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Two Types of Agile Documents - No More, No Less!

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Agile Manifesto suggests “Working software over comprehensive documentation”. This has led many teams to believe that there is no need for documentation in Agile projects. Critics of Agile use limited documentation in Agile to showcase the weakness of Agile methodologies. Ron Jeffries, suggested that Agile does not recommend no or low documentation but places a lot of emphasis on the right documentation. He mentioned,

One of the most common raps against XP isn’t even true. People think we say that documentation is a bad idea. XP is focused on conversation for maximum effectiveness. Our recommendations on documentation follow from that simple fact.

On similar lines, Eelco Gravendeel added that there are just two types of documentation in Agile,

  • Documents needed for all team members to work on the project – In an ideal world, the team is collocated and all the knowledge would be shared and transferred by direct communication. However, if the team is distributed and the knowledge has to be transferred then writing documents and supplementing it with audio/video calls would be useful. A minimal common document set is also required by the teams to speak a ubiquitous language and be on the same level of understanding.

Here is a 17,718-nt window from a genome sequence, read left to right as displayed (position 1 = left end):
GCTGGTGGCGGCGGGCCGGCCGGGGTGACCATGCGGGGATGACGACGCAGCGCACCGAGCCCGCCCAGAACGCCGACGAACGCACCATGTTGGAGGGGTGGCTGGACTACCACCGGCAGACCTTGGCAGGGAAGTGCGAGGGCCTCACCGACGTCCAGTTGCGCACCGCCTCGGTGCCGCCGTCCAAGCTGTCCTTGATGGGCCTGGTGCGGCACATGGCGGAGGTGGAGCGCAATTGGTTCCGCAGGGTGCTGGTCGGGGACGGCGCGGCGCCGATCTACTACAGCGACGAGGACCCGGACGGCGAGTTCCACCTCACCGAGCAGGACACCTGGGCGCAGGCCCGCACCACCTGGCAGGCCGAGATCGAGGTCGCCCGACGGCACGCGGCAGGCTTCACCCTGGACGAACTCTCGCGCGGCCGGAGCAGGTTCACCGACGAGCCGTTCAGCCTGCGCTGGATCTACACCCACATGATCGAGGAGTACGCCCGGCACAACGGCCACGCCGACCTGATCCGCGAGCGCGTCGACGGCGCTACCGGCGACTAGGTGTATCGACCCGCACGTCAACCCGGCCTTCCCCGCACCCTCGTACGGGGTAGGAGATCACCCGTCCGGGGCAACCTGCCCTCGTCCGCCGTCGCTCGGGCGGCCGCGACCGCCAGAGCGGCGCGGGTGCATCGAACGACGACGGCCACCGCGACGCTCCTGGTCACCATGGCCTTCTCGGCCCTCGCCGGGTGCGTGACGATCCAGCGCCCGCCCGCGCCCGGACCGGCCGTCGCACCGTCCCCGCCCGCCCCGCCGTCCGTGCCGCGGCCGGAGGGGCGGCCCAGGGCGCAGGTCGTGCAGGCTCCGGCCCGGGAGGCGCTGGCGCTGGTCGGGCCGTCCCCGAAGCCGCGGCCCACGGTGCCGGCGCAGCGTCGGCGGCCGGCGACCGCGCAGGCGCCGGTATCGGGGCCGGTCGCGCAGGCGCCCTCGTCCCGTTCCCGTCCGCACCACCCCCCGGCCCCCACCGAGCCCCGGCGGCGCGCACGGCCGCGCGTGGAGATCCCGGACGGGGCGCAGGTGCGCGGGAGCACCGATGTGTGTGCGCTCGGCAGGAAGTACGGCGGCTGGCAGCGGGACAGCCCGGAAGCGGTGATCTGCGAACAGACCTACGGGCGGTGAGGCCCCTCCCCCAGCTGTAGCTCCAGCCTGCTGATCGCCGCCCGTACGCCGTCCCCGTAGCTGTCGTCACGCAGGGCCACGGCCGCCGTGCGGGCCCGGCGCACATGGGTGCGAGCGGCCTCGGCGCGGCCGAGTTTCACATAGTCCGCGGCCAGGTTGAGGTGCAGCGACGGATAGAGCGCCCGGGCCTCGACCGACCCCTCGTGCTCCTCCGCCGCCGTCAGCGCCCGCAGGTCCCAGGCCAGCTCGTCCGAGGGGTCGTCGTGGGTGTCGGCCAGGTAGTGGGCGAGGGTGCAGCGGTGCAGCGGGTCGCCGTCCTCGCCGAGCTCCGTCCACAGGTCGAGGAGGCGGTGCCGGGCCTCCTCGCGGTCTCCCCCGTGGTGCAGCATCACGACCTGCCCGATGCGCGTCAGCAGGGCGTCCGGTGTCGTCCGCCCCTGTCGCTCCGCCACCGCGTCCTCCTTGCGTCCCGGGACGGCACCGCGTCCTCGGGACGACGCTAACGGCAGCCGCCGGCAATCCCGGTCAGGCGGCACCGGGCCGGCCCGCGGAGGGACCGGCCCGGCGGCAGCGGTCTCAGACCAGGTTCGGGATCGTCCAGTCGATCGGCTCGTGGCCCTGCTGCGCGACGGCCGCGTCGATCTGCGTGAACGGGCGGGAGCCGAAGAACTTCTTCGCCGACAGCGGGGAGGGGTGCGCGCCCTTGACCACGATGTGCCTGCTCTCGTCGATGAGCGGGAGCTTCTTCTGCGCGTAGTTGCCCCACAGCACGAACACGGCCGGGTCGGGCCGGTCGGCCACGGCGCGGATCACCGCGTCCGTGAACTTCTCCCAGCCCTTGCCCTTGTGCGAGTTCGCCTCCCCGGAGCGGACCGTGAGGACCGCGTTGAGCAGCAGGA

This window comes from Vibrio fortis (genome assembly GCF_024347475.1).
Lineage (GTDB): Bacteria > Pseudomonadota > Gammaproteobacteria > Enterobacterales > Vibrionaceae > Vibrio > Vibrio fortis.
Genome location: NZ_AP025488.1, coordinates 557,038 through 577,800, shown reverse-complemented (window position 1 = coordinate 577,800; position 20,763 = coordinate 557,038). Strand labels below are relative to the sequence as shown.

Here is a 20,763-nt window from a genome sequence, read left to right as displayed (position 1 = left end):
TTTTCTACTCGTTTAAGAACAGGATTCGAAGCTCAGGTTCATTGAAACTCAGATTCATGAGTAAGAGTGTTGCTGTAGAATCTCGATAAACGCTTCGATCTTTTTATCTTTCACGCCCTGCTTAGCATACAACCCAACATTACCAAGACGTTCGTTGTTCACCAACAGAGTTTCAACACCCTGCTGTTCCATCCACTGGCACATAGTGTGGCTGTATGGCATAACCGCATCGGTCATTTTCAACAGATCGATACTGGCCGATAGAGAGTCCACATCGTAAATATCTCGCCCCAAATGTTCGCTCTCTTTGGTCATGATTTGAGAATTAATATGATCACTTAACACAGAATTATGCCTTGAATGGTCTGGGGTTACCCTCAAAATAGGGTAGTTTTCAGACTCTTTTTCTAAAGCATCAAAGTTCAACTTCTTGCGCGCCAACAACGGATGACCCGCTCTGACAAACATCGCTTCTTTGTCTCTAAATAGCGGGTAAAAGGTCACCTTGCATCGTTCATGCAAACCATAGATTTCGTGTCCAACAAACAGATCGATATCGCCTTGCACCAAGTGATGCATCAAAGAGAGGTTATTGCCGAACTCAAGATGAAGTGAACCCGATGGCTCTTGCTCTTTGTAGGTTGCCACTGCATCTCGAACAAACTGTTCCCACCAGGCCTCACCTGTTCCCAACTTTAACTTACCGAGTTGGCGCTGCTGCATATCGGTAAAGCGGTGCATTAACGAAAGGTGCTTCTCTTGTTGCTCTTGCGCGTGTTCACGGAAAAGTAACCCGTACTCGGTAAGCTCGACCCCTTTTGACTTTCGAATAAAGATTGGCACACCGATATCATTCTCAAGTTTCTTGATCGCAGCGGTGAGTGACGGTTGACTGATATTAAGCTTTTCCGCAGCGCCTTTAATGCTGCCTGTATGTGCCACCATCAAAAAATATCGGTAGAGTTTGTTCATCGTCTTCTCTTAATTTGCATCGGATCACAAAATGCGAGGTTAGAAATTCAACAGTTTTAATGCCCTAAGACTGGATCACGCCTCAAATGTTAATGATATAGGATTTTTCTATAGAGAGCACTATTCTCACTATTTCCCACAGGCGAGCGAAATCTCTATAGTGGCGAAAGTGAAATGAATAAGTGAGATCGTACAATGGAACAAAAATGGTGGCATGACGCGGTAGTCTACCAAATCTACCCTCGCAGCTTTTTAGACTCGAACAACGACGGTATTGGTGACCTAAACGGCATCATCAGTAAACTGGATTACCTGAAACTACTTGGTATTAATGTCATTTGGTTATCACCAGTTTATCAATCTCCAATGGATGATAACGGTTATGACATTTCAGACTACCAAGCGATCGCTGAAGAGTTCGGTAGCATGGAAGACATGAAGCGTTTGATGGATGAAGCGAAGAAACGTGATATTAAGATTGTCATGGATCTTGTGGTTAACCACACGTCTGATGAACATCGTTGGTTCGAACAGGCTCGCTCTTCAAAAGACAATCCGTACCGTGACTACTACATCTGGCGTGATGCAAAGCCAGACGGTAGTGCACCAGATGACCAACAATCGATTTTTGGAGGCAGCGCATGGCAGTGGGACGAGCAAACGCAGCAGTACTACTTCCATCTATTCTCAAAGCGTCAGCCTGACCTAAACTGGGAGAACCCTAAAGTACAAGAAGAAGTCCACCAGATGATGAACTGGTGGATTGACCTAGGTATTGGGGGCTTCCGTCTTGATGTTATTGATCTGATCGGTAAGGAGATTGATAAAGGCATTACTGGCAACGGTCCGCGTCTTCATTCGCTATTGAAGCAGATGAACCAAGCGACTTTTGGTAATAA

Eelco suggested that many documents, which are created to support product creation, call for a closer attention since they are disposed off as soon as the project is over. According to him,

As soon as you accept that documents that are solely written to support the product creation process are to be disposed of as soon as the project is finished and the product is delivered, you hopefully also can start resisting the urge to make any such document over complete and 100% correct! This is exactly why writing documents is such a time consuming (and therefore expensive!) task. Once you accept that you just need to write down just enough to convey your message or to support your memory, you will also understand that pen & paper, photographs of whiteboard drawings, scribbles on the back of a coaster, story boards, etc. suffice for these purposes!
  • Documentation to be shipped with the final product. - These are the document which form a part of the product delivery and are decided well in advance with the client. Typical examples include

  1. User manuals
  2. Deployment manuals
  3. Maintenance manuals (intended for operating the software)
  4. Technical documentation (intended for maintaining the code base) etc.

Even for these documents, Eelco suggested,

When you've agreed on what documentation the product should ship with, you can still be creative as to the form of the documentation. You can write lengthy user manuals, or you could use more 2.0 techniques like screen casting to record the documentation. The latter is generally cheaper (statistically about 10 times cheaper!) and more like likely to actually be used.

Thus, there are two types of documents, one which help the team and others which have to be delivered with the final product. If an Agile team is preparing documents which cease to exist in either of these categories then those documents call for a closer attention. In most cases, the team would be able to avoid these documents.

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